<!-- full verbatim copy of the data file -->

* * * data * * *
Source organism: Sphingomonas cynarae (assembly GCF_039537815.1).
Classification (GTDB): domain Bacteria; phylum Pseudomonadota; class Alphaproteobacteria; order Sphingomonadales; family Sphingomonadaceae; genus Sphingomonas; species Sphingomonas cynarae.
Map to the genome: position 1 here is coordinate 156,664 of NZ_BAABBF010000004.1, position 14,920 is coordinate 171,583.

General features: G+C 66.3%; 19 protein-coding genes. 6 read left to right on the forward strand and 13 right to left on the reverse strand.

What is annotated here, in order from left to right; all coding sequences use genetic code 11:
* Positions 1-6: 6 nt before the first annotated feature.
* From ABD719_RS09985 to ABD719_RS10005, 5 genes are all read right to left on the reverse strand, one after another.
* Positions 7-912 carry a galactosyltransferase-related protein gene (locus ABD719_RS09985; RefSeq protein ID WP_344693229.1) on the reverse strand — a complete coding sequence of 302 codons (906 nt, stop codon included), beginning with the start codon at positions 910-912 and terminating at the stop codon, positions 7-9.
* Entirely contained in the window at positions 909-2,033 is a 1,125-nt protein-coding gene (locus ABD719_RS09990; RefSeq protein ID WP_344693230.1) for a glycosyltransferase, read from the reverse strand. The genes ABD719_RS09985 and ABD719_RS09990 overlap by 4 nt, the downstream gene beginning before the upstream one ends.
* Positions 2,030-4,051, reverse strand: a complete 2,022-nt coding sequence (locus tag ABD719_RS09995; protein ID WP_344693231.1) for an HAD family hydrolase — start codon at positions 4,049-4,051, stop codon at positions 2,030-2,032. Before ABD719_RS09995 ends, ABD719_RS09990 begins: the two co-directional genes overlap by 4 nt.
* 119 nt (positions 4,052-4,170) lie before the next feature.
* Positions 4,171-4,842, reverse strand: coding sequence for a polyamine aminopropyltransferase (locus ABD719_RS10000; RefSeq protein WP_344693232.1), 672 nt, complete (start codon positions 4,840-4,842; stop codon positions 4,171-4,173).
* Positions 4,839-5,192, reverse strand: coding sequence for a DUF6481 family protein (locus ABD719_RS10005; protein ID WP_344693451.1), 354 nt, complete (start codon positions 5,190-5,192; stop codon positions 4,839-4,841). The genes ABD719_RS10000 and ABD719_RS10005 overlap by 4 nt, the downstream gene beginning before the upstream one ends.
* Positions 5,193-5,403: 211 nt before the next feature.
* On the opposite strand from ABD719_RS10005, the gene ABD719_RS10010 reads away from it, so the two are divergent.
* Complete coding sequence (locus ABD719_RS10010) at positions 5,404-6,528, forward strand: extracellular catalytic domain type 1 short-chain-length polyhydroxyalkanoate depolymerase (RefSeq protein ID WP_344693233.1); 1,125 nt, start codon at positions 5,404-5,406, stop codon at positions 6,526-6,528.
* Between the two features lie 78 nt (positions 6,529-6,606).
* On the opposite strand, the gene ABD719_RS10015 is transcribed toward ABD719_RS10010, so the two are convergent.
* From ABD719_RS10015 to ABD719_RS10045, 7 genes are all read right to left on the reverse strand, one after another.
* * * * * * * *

Source organism: Sphingomonas cynarae (assembly GCF_039537815.1).
Classification (GTDB): domain Bacteria; phylum Pseudomonadota; class Alphaproteobacteria; order Sphingomonadales; family Sphingomonadaceae; genus Sphingomonas; species Sphingomonas cynarae.
Map to the genome: position 1 here is coordinate 156,664 of NZ_BAABBF010000004.1, position 14,920 is coordinate 171,583.

General features: G+C 66.3%; 19 protein-coding genes. 6 read left to right on the forward strand and 13 right to left on the reverse strand.

What is annotated here, in order from left to right; all coding sequences use genetic code 11:
* Positions 1-6: 6 nt before the first annotated feature.
* From ABD719_RS09985 to ABD719_RS10005, 5 genes are all read right to left on the reverse strand, one after another.
* Positions 7-912 carry a galactosyltransferase-related protein gene (locus ABD719_RS09985; RefSeq protein ID WP_344693229.1) on the reverse strand — a complete coding sequence of 302 codons (906 nt, stop codon included), beginning with the start codon at positions 910-912 and terminating at the stop codon, positions 7-9.
* Entirely contained in the window at positions 909-2,033 is a 1,125-nt protein-coding gene (locus ABD719_RS09990; RefSeq protein ID WP_344693230.1) for a glycosyltransferase, read from the reverse strand. The genes ABD719_RS09985 and ABD719_RS09990 overlap by 4 nt, the downstream gene beginning before the upstream one ends.
* Positions 2,030-4,051, reverse strand: a complete 2,022-nt coding sequence (locus tag ABD719_RS09995; protein ID WP_344693231.1) for an HAD family hydrolase — start codon at positions 4,049-4,051, stop codon at positions 2,030-2,032. Before ABD719_RS09995 ends, ABD719_RS09990 begins: the two co-directional genes overlap by 4 nt.
* 119 nt (positions 4,052-4,170) lie before the next feature.
* Positions 4,171-4,842, reverse strand: coding sequence for a polyamine aminopropyltransferase (locus ABD719_RS10000; RefSeq protein WP_344693232.1), 672 nt, complete (start codon positions 4,840-4,842; stop codon positions 4,171-4,173).
* Positions 4,839-5,192, reverse strand: coding sequence for a DUF6481 family protein (locus ABD719_RS10005; protein ID WP_344693451.1), 354 nt, complete (start codon positions 5,190-5,192; stop codon positions 4,839-4,841). The genes ABD719_RS10000 and ABD719_RS10005 overlap by 4 nt, the downstream gene beginning before the upstream one ends.
* Positions 5,193-5,403: 211 nt before the next feature.
* On the opposite strand from ABD719_RS10005, the gene ABD719_RS10010 reads away from it, so the two are divergent.
* Complete coding sequence (locus ABD719_RS10010) at positions 5,404-6,528, forward strand: extracellular catalytic domain type 1 short-chain-length polyhydroxyalkanoate depolymerase (RefSeq protein ID WP_344693233.1); 1,125 nt, start codon at positions 5,404-5,406, stop codon at positions 6,526-6,528.
* Between the two features lie 78 nt (positions 6,529-6,606).
* On the opposite strand, the gene ABD719_RS10015 is transcribed toward ABD719_RS10010, so the two are convergent.
* From ABD719_RS10015 to ABD719_RS10045, 7 genes are all read right to left on the reverse strand, one after another.